It’s likely you’ll have worked with an online influencer to support your organisation’s social media efforts. But how do you define an influencer? Are ‘content creators’ influencers? Are your employees influencers?
Here’s how I define them… and why the catch-all term isn’t ‘influencers’.
When it comes to maximising your marketing communications, working with ‘External Experts’ is nothing new. However, these collaborators are often collectively described as ‘influencers’, which is confusing. There is a whole array of objectives, skills and roles to consider.
This means it’s far better to use specific definitions. That way, if someone fulfils one role for one campaign but a different role for another campaign, it’s all clear. And if someone covers two roles at the same time, that’s fine as well.
Consider these nine types of ‘external expert’:
1. The Content Creator
The traditional model of an in-house team or agency creating all of the content for a brand is long gone. Identifying individuals who can create brilliant, authentic, creative content with flexibility is attractive. But they’re being paid to create content, not necessarily publish it to their followers. In fact they might be explicitly asked not to.
2. The Collaborator
The impact of someone else talking about your business/products/services is super powerful. That makes appropriate collaborations with experts – or opinion leaders – a real draw for marketers. These experts of course need a level of credibility and authority for this to have an impact, but that doesn’t mean they have or need a big social media presence. Often they just feature in the organisation’s social media posts/ads.
3. Employee Advocate
Many of your employees will have significant authority and credibility in your industry, especially in the business-to-business space. Others might have a small, but still important, professional network on LinkedIn. Either way, they bring additional (external) support, which can be used in multiple ways, but which is subtly different to other external experts.
4. The Brand Ambassador
The brand ambassador specifically develops a long term relationship with the organisation, striving to achieve the same goals as the brand. They will definitely tick at least one other box on the list.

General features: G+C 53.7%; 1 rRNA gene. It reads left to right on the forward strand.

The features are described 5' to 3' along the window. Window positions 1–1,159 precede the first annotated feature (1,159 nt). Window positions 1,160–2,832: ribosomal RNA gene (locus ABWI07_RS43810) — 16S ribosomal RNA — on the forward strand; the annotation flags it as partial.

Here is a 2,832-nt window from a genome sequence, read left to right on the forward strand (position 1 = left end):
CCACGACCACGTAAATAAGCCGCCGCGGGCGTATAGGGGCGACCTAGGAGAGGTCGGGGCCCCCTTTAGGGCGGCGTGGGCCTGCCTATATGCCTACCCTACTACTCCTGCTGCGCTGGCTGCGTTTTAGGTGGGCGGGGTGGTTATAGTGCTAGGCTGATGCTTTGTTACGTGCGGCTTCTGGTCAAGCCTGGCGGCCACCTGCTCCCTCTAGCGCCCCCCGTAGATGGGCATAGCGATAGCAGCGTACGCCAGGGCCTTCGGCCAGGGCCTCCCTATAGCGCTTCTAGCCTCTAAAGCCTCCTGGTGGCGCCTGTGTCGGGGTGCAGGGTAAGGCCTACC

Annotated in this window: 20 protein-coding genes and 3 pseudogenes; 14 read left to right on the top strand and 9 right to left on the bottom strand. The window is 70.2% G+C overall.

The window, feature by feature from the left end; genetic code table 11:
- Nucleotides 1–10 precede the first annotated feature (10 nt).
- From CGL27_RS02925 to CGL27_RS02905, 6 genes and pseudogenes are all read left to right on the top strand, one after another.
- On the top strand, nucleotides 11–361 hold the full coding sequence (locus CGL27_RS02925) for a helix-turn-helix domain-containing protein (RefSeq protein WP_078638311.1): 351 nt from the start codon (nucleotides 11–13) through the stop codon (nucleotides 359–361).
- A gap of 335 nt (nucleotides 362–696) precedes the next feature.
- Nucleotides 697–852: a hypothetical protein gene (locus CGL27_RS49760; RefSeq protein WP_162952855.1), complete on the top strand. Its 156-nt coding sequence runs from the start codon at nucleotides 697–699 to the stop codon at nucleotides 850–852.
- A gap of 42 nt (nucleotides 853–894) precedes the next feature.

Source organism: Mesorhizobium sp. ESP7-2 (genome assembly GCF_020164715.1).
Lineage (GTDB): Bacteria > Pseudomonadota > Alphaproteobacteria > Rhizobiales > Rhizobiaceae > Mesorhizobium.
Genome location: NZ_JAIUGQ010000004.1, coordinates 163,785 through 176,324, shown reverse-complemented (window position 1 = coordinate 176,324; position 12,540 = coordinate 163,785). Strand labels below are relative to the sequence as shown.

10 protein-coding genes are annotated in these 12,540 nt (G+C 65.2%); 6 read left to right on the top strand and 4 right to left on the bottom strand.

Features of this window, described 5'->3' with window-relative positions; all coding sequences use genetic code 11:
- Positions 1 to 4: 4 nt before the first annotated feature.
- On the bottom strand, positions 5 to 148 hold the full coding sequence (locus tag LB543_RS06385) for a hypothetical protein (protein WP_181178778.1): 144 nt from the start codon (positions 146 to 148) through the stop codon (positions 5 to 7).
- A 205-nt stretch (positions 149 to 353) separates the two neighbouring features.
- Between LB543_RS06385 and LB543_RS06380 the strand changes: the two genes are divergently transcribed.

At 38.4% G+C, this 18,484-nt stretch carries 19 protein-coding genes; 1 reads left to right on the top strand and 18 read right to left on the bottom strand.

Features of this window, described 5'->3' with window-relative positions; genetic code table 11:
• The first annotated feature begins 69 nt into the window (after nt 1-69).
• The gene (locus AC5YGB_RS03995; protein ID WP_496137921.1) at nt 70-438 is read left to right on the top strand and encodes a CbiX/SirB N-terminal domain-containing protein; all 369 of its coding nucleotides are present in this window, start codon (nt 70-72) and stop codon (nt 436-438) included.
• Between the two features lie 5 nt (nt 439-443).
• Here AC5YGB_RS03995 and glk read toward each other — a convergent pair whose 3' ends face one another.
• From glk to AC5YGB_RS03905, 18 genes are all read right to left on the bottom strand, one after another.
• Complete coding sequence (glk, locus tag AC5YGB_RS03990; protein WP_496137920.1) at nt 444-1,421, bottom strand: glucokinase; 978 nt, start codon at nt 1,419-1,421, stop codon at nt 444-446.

5. The Nano Influencer
With a relatively small following (under 10k), this group offers a high level of credibility with and engagement from their audience, tempered with limited reach. Organisations will often be tapping into their ability to create interesting content, with any organic reach as a bonus. Paid media boosting and/or posting the content on the organisation’s accounts will be very common.
6. The Micro Influencer
With typically 10k-100k followers, this group retains credibility and audience engagement, but has started to hit some scale. Like their nano-counterparts, organisations will probably still want the content to go beyond the influencer’s organic reach.
7. The Macro Influencer
These influencers are now well established, with audiences sizes ranging upwards into the many millions. The level of engagement will be lower than nano and micro influencers, but for the organisation the organic reach they offer becomes a legitimate alternative to a ‘paid media buy’.
8. The Celebrity Influencer
Today’s version of the old school celebrity endorsement. They might have a passion for the organisation’s product or service, but really it’s about tapping into audience eyeballs on them for whatever they have reached ‘celebrity’ status for.
9. The Talent
To steal a term from TV. The ‘talent’ is there to present a campaign or activity. They will also tick at least one other role on the list (e.g. Collaborator, Celebrity).
Like many things in social media, different definitions and standards will continue to be used, but hopefully you might find that breakdown helpful.